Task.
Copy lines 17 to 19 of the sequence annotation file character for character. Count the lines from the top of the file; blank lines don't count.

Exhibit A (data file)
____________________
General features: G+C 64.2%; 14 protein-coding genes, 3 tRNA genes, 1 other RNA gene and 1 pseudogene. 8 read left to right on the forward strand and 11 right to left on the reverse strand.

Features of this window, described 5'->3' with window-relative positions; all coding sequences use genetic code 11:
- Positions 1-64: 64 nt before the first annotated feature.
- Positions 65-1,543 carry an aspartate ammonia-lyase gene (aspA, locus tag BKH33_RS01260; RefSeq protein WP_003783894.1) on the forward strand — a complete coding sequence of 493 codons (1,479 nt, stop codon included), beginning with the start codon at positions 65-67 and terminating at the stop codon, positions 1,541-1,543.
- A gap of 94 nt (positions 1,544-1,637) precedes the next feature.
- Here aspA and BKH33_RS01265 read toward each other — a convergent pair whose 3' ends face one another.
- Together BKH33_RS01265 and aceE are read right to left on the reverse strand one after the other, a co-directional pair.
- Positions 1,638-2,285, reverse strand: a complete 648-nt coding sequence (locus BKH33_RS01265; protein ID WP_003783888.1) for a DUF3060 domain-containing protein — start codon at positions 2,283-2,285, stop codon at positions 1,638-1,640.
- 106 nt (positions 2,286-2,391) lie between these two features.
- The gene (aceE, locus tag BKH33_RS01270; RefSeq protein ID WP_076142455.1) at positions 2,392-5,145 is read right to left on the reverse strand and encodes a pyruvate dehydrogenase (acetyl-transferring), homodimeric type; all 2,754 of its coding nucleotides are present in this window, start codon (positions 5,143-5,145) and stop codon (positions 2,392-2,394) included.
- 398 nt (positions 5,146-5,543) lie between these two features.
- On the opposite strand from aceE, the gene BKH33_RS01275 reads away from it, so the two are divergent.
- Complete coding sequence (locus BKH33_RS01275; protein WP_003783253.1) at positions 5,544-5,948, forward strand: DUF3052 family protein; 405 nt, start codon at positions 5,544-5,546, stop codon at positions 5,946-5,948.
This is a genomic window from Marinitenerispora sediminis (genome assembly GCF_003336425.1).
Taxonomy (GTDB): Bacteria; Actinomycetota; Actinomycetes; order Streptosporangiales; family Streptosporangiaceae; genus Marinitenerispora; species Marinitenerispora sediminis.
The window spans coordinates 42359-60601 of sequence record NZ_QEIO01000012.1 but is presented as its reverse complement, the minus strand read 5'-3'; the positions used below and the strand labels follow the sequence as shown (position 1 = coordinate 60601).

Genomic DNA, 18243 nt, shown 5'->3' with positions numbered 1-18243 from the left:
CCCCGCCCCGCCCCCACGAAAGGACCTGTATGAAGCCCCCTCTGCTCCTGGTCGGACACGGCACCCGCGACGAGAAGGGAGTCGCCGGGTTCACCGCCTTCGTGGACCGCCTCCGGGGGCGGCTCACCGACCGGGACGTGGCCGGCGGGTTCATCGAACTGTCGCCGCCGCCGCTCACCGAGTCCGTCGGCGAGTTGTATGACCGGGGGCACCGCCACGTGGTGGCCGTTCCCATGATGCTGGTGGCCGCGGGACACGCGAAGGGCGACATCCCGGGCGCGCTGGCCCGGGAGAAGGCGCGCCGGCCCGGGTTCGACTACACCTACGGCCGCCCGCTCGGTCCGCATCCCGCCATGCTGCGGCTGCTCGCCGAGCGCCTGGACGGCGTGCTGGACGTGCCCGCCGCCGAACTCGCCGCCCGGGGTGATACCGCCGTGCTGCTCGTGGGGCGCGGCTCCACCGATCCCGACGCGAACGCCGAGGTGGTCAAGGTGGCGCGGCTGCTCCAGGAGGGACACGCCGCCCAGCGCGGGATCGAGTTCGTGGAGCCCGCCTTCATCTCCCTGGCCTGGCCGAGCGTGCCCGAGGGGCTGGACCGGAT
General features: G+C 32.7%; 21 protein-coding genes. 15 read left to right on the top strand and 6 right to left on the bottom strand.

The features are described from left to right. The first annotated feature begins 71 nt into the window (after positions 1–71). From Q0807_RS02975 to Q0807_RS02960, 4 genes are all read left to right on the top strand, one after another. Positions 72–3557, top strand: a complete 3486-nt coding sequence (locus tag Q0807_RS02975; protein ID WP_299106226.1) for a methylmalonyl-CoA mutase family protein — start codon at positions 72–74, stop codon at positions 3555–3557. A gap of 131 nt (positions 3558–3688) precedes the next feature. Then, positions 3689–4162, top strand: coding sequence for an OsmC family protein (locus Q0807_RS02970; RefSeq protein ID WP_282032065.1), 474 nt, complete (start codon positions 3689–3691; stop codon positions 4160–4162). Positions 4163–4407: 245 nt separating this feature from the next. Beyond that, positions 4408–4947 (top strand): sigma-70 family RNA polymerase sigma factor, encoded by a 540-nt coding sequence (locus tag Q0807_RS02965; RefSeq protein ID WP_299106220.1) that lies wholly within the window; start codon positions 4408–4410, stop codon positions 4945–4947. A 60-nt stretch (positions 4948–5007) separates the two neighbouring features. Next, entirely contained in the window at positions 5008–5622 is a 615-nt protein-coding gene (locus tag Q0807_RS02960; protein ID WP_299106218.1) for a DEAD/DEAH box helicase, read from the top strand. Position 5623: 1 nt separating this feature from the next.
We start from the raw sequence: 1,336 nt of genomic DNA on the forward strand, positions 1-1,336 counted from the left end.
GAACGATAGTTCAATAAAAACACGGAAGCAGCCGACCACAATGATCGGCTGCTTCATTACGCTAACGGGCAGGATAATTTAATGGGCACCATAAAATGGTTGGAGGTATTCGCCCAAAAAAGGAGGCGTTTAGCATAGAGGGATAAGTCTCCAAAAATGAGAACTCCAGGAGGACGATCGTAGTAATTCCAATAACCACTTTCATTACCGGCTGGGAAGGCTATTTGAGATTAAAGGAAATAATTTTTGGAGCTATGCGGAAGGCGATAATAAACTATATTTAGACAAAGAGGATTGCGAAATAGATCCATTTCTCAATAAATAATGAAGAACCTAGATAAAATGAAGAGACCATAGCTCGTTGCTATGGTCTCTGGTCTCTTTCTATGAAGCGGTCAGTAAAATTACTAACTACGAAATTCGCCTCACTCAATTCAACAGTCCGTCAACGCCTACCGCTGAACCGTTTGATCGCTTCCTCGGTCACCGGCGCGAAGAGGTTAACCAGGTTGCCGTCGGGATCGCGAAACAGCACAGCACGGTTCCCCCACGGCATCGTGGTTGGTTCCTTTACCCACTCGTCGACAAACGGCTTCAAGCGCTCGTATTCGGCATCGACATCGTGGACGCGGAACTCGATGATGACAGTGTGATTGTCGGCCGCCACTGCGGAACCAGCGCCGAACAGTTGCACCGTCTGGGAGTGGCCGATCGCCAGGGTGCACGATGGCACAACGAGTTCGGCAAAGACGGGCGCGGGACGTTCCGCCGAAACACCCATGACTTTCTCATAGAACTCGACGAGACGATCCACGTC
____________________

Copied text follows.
Genomic DNA, 18243 nt, shown 5'->3' with positions numbered 1-18243 from the left:
CCCCGCCCCGCCCCCACGAAAGGACCTGTATGAAGCCCCCTCTGCTCCTGGTCGGACACGGCACCCGCGACGAGAAGGGAGTCGCCGGGTTCACCGCCTTCGTGGACCGCCTCCGGGGGCGGCTCACCGACCGGGACGTGGCCGGCGGGTTCATCGAACTGTCGCCGCCGCCGCTCACCGAGTCCGTCGGCGAGTTGTATGACCGGGGGCACCGCCACGTGGTGGCCGTTCCCATGATGCTGGTGGCCGCGGGACACGCGAAGGGCGACATCCCGGGCGCGCTGGCCCGGGAGAAGGCGCGCCGGCCCGGGTTCGACTACACCTACGGCCGCCCGCTCGGTCCGCATCCCGCCATGCTGCGGCTGCTCGCCGAGCGCCTGGACGGCGTGCTGGACGTGCCCGCCGCCGAACTCGCCGCCCGGGGTGATACCGCCGTGCTGCTCGTGGGGCGCGGCTCCACCGATCCCGACGCGAACGCCGAGGTGGTCAAGGTGGCGCGGCTGCTCCAGGAGGGACACGCCGCCCAGCGCGGGATCGAGTTCGTGGAGCCCGCCTTCATCTCCCTGGCCTGGCCGAGCGTGCCCGAGGGGCTGGACCGGAT
General features: G+C 32.7%; 21 protein-coding genes. 15 read left to right on the top strand and 6 right to left on the bottom strand.